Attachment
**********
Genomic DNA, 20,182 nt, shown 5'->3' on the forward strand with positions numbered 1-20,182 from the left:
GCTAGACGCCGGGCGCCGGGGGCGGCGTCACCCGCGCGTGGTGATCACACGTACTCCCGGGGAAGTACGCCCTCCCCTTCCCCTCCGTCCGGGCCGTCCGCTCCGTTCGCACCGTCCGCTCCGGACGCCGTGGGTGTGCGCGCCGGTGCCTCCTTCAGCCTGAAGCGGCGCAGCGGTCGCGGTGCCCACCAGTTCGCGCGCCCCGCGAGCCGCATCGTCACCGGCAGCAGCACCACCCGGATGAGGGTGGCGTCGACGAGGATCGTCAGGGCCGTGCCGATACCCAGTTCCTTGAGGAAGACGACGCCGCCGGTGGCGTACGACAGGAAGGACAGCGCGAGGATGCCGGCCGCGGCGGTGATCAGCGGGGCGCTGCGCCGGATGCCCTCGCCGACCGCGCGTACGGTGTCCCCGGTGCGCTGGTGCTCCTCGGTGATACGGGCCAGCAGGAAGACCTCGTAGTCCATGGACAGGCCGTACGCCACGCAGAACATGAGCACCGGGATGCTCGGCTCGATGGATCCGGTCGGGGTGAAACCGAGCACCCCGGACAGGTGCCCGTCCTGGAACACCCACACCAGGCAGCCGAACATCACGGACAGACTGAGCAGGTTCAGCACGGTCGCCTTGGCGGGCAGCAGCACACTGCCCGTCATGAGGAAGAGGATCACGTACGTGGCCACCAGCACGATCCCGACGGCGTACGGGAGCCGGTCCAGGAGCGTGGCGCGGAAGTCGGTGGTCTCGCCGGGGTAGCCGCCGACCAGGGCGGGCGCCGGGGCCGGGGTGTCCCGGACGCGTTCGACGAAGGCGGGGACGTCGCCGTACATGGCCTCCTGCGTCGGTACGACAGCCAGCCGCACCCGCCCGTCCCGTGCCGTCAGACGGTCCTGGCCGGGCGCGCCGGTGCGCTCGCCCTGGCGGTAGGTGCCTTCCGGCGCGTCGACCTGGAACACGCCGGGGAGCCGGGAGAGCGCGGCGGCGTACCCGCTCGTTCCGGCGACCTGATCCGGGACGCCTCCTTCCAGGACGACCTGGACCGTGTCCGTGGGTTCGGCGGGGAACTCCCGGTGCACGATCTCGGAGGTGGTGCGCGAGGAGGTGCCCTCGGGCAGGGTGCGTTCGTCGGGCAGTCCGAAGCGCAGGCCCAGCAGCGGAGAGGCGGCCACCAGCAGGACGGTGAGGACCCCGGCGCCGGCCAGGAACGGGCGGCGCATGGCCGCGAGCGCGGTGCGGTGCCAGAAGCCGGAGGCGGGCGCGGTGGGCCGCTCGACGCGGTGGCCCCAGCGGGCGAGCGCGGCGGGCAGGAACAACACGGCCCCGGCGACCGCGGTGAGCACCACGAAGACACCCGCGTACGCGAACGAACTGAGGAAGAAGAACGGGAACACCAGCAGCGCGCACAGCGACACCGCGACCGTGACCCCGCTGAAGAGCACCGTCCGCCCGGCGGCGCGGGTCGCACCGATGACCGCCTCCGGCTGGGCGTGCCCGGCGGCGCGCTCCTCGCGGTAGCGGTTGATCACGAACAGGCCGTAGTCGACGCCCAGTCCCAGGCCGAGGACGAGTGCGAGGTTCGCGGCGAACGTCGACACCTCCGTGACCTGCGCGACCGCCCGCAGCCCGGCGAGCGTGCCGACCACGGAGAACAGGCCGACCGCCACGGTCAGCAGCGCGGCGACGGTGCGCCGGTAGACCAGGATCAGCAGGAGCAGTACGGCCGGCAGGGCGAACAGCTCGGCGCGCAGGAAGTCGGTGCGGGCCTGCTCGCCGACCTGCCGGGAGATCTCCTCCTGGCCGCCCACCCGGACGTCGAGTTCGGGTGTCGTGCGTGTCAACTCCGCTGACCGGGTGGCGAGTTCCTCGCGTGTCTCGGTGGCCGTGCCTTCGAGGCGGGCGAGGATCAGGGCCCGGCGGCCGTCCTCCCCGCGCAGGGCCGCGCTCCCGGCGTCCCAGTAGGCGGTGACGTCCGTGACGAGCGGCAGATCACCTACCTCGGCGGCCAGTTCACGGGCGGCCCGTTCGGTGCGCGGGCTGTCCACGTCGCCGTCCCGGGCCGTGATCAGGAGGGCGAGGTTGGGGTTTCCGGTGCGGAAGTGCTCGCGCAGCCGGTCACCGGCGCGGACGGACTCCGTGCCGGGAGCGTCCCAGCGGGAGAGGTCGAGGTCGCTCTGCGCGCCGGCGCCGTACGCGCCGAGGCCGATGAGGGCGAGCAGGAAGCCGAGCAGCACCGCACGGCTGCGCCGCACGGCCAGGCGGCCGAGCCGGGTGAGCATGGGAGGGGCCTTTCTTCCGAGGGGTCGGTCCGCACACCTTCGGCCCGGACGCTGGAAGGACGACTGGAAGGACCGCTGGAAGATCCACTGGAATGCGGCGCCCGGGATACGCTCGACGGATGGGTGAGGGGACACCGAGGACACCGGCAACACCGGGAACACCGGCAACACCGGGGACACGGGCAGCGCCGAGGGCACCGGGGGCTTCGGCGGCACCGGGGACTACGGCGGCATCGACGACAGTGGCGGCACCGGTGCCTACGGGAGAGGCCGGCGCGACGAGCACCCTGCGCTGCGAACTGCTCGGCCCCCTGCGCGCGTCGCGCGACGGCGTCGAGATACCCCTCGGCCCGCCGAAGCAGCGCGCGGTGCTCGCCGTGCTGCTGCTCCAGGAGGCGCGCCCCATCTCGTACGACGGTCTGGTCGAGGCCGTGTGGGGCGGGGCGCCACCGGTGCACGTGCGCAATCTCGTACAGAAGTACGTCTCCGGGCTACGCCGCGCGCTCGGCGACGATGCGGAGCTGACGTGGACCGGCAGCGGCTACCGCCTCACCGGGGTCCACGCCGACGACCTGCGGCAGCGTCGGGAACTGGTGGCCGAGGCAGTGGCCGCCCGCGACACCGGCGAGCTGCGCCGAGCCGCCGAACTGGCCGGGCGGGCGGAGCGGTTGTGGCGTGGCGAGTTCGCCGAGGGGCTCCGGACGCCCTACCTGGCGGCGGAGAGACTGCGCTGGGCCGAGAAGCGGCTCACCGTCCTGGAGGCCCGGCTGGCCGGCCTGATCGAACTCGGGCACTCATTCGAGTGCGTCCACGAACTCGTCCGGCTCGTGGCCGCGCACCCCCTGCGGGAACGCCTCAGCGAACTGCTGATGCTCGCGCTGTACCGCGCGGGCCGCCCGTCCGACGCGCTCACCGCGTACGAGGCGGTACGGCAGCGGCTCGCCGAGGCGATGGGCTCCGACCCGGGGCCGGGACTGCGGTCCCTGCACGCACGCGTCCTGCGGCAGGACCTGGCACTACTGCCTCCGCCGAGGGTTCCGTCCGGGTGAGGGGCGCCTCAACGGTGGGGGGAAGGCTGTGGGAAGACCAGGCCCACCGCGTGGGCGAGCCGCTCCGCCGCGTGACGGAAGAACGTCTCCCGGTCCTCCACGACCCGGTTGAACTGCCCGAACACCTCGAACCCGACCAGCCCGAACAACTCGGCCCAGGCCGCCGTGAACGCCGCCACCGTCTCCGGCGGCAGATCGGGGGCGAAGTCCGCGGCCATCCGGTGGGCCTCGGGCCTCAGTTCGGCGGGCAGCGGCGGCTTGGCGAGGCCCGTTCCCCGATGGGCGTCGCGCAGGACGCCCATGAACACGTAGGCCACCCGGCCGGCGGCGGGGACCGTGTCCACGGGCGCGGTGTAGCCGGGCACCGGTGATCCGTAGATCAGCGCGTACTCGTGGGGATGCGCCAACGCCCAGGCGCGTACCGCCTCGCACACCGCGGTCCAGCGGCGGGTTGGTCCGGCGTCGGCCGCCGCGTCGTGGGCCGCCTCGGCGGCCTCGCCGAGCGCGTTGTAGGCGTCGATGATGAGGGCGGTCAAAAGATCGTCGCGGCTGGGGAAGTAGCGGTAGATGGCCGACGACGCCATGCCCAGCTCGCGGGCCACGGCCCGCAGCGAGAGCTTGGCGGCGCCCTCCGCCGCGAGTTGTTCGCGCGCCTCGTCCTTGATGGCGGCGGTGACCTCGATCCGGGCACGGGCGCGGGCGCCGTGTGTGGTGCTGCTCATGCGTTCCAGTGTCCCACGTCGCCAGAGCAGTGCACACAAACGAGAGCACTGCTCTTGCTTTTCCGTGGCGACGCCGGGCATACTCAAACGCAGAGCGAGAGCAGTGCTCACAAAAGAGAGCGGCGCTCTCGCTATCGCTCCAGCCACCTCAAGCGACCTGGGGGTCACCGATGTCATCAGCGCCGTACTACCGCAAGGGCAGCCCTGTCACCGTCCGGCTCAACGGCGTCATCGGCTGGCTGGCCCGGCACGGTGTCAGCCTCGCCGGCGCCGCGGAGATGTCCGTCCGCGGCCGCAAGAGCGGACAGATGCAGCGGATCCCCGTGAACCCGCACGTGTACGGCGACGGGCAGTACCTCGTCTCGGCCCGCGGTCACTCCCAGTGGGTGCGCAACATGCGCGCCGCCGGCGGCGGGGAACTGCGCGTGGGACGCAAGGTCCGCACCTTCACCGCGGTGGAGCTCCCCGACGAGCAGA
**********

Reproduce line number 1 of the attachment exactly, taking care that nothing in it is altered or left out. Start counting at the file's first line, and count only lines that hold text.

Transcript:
Genomic DNA, 20,182 nt, shown 5'->3' on the forward strand with positions numbered 1-20,182 from the left: